"CURSE OF DEVELOPMENT: the depth of any transaction is limited by the depth of the shallower party. If the situational developmental gap between two people is sufficiently small, the more evolved person will systematically LOSE. A trivial example: if you speak English and French, and your friend only speaks English, you will be forced to converse in English.
If you have ever been manipulated by a baby, you’ve been on the receiving end. If you’ve ever poked fun at a French-quoting pedant by striking a mock-professorial pose and spouting some pseudo French, (le bleu blah), you’ve dished it out. Manipulation by pets is perhaps the most powerful illustration, since your most powerful weapon, human language, is useless.
Three forces in play:
- The less-developed person does not know what he/she does not know, and is typically attempting to operate from their regressed comfort zone of strength, which to you represents a zone of unrewarding mediocrity that you are attempting to leave, or have already left behind. This lends your opponent confidence.
- Your own knowledge is fresh, unstable and not yet ingrained as second nature. You are acutely aware of, and anxious about, your beginner status in your new level. This makes you lack confidence.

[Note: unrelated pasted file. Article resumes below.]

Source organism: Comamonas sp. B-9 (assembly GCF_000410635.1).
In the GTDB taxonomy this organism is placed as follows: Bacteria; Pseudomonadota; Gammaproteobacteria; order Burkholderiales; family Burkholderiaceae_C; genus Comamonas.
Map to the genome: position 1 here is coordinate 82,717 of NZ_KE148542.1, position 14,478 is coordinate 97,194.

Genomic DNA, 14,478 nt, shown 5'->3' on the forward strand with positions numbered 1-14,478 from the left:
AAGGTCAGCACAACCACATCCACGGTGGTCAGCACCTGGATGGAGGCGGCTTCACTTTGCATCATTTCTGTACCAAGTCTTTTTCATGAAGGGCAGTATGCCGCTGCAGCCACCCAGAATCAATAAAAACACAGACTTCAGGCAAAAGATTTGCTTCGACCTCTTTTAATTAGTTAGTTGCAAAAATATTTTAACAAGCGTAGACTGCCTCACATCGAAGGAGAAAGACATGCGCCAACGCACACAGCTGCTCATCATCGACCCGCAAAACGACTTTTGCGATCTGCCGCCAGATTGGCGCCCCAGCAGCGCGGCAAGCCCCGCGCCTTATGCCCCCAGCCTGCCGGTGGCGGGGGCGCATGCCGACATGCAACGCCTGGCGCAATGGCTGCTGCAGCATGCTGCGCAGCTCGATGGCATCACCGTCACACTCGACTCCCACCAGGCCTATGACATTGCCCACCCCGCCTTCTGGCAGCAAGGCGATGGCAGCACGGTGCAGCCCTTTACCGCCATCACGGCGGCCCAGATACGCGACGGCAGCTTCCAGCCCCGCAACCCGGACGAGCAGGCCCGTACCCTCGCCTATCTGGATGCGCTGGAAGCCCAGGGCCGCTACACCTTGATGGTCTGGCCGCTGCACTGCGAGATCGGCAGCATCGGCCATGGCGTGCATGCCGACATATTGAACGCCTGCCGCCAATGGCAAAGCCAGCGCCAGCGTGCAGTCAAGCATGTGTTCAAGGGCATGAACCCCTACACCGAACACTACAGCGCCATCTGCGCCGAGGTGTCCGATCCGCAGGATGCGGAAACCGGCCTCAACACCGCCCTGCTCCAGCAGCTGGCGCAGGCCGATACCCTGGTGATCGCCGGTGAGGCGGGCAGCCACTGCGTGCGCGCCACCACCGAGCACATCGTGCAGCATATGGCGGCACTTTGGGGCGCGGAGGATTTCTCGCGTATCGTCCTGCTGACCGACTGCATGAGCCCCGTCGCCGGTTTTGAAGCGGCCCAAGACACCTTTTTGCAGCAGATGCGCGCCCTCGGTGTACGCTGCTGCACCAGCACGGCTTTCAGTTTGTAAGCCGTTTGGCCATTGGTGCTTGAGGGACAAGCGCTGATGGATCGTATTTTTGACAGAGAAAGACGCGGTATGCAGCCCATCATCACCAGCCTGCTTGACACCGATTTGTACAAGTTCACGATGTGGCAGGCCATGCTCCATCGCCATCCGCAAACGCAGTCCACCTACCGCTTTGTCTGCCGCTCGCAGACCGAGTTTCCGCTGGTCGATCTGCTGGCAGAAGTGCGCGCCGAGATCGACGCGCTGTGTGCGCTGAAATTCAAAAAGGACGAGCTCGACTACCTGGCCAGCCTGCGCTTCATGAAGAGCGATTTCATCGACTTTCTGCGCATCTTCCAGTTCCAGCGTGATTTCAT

- To win through persuasion, you must teach the other party (a superior-inferior transaction), without first reversing the default unfavorable status relationship. (You: not confident, low-status, he/she: confident, high-status.)
Here is a trick to help you remember all this: it is always hard for a student to teach a teacher, even if the student is studying a subject that is more advanced than the one the teacher teaches. The content doesn’t matter. A rule of thumb in the teaching profession states that to be an effective teacher at a given level, you need to have studied five years beyond that level."
— Venkatesh Rao, The Gervais Principle III: The Curse of Development (2010)